Posts Tagged ‘Plugstreet’
I have been sent some photos of a trip to the Ypres battlefields made in 1984. I was still in the second year of secondary school at this point so didn’t go along – the two intrepid travellers were my father and eldest brother, Mark (http://www.mgbtours.com/). For the both of them this was their first trip to any Great War battlefield. I am glad to say that it was certainly not their last – my father regularly visits both Ypres and the Somme with the rest of the Banning family and also with the wonderful Genesta Battlefield Club. As for Mark, he now spends his time as a full-time battlefield guide (and highly recommended he is too) so it is clear that this 1984 pilgrimage was the first of many visits to the hallowed ground of the Ypres salient.
These pictures, taken in the pre-digital era, have been scanned and tidied up by me. Ignoring the questionable fashions on display they show fascinating details of many oft-visited places around the immortal salient – all without the coaches of visitors that often accompany some of these spots nowadays.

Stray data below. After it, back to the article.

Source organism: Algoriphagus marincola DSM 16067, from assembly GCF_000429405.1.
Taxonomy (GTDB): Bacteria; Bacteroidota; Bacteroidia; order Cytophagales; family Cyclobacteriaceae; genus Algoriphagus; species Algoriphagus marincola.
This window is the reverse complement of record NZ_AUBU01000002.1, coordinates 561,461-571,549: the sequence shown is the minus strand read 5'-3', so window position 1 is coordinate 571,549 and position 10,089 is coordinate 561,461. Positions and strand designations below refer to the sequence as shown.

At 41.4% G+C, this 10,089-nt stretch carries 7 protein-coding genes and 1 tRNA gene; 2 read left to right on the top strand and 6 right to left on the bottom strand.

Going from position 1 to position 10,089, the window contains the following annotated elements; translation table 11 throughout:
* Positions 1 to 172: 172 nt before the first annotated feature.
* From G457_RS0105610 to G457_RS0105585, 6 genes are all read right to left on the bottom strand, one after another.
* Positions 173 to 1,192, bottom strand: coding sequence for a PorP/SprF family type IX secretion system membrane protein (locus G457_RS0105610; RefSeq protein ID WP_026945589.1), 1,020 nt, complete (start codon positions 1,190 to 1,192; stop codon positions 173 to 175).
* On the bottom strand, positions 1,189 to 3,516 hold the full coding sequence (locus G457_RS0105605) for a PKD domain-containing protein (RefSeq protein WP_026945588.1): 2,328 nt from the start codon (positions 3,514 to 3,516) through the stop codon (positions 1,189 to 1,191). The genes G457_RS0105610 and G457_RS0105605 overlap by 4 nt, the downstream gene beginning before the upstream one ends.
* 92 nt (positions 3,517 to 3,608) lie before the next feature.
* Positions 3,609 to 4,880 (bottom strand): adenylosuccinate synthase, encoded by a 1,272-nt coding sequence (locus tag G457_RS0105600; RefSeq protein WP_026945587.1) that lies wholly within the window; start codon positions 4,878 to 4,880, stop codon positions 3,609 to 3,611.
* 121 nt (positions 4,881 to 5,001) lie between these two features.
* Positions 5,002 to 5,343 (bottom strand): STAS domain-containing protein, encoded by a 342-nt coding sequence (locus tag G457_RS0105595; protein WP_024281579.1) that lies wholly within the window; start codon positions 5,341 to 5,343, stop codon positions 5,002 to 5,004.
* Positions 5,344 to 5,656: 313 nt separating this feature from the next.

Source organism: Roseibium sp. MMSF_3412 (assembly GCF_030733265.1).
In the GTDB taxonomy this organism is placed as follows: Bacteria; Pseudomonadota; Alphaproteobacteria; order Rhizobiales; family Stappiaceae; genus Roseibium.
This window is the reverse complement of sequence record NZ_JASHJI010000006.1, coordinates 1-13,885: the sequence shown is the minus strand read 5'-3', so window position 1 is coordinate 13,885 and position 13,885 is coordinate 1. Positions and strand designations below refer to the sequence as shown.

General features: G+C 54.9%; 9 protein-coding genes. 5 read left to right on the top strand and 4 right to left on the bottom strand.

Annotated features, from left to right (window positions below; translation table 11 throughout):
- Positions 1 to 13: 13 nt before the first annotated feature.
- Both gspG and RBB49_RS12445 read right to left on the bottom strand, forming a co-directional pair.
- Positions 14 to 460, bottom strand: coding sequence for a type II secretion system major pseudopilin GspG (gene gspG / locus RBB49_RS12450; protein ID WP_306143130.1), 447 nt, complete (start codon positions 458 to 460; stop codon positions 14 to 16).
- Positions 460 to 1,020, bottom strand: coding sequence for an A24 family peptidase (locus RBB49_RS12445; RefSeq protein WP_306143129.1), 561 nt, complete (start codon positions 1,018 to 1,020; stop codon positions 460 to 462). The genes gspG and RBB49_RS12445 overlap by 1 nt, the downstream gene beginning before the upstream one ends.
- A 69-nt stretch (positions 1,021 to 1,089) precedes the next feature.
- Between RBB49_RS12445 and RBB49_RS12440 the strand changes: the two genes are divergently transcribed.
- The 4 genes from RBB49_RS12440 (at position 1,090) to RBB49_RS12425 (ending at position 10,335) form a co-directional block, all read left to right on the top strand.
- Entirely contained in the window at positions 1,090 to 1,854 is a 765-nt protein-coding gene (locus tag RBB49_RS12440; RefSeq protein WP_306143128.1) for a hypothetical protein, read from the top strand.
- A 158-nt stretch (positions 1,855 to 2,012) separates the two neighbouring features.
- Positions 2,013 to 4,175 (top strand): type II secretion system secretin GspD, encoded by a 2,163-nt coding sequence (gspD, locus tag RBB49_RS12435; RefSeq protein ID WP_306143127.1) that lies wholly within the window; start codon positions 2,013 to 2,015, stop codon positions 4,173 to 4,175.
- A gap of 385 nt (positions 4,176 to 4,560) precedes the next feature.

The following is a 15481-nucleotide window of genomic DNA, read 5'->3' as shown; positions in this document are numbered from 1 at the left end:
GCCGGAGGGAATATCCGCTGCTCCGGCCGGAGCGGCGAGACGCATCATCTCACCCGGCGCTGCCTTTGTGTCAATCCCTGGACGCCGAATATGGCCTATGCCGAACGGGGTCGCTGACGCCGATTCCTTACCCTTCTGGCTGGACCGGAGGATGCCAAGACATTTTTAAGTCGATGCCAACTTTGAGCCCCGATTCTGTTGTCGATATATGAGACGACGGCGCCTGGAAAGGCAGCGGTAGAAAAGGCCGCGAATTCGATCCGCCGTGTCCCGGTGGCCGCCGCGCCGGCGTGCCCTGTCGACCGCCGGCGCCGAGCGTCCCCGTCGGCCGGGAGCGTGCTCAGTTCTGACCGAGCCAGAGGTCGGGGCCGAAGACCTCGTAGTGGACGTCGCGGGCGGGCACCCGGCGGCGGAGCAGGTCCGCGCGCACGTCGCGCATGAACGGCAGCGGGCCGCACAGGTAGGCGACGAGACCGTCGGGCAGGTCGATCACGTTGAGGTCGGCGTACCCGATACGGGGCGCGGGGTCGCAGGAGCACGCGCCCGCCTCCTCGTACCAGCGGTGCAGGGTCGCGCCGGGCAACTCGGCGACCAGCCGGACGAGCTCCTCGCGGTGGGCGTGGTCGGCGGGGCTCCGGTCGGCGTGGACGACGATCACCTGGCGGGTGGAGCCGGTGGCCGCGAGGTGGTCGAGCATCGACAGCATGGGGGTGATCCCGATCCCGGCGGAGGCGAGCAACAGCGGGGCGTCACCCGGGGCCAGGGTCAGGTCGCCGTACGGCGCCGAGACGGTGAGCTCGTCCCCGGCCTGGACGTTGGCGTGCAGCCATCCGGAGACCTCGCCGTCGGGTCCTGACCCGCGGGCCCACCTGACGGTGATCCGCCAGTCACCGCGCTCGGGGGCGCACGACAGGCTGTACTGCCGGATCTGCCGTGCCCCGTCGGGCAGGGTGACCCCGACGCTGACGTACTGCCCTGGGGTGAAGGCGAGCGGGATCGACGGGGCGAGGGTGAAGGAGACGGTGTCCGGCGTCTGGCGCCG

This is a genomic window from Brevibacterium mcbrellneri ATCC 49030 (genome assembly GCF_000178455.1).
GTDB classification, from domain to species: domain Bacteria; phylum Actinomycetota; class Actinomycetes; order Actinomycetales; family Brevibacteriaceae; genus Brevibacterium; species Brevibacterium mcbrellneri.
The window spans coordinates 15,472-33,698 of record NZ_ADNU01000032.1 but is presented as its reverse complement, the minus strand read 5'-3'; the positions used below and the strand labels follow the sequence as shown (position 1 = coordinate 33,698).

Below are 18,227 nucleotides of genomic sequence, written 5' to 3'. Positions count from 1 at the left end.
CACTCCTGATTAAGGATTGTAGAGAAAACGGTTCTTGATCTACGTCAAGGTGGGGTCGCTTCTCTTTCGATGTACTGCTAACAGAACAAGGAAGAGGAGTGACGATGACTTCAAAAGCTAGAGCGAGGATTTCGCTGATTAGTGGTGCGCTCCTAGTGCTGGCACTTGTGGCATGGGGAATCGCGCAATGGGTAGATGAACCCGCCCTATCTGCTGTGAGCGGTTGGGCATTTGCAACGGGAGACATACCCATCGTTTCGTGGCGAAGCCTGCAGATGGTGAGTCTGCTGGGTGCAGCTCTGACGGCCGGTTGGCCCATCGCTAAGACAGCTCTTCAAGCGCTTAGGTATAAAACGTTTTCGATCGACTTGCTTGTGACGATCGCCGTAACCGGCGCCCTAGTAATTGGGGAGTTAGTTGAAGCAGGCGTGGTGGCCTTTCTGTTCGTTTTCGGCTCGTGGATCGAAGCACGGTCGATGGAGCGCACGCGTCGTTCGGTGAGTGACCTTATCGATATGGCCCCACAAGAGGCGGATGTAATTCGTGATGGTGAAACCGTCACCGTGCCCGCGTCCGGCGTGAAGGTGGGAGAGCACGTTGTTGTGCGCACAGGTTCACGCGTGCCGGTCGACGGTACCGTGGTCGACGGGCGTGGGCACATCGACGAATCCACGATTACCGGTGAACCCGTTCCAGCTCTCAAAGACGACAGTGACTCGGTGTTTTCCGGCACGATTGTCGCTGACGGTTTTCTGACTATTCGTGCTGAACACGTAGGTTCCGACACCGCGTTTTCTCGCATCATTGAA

Of particular interest are the shots of the Advanced Dressing Station on the banks of the Ieper-Ijser canal at Essex Farm Cemetery which show the site before its restoration in the 1990s. Modern shots can be seen by visiting this site. Visitors to the area will know of its association with John McCrae, author of ‘In Flanders Fields’.
Also worth noting are the low trees at the Brooding Soldier Memorial at Vancouver Corner. It is amazing how the horticulture and the inexorable work of nature has such an effect on the way a particular spot looks. It was this site that held their main interest as they remembered my grandfather, Private Seymour Henry Banning, 13th Battalion, CEF (Royal Highlanders of Canada) who was gassed and taken POW very close to the spot on or around 22 April 1915 – one of the first men ever to have been gassed in warfare.
Click on the pictures to see them at full size.
Many thanks to my brother Mark Banning for these photos.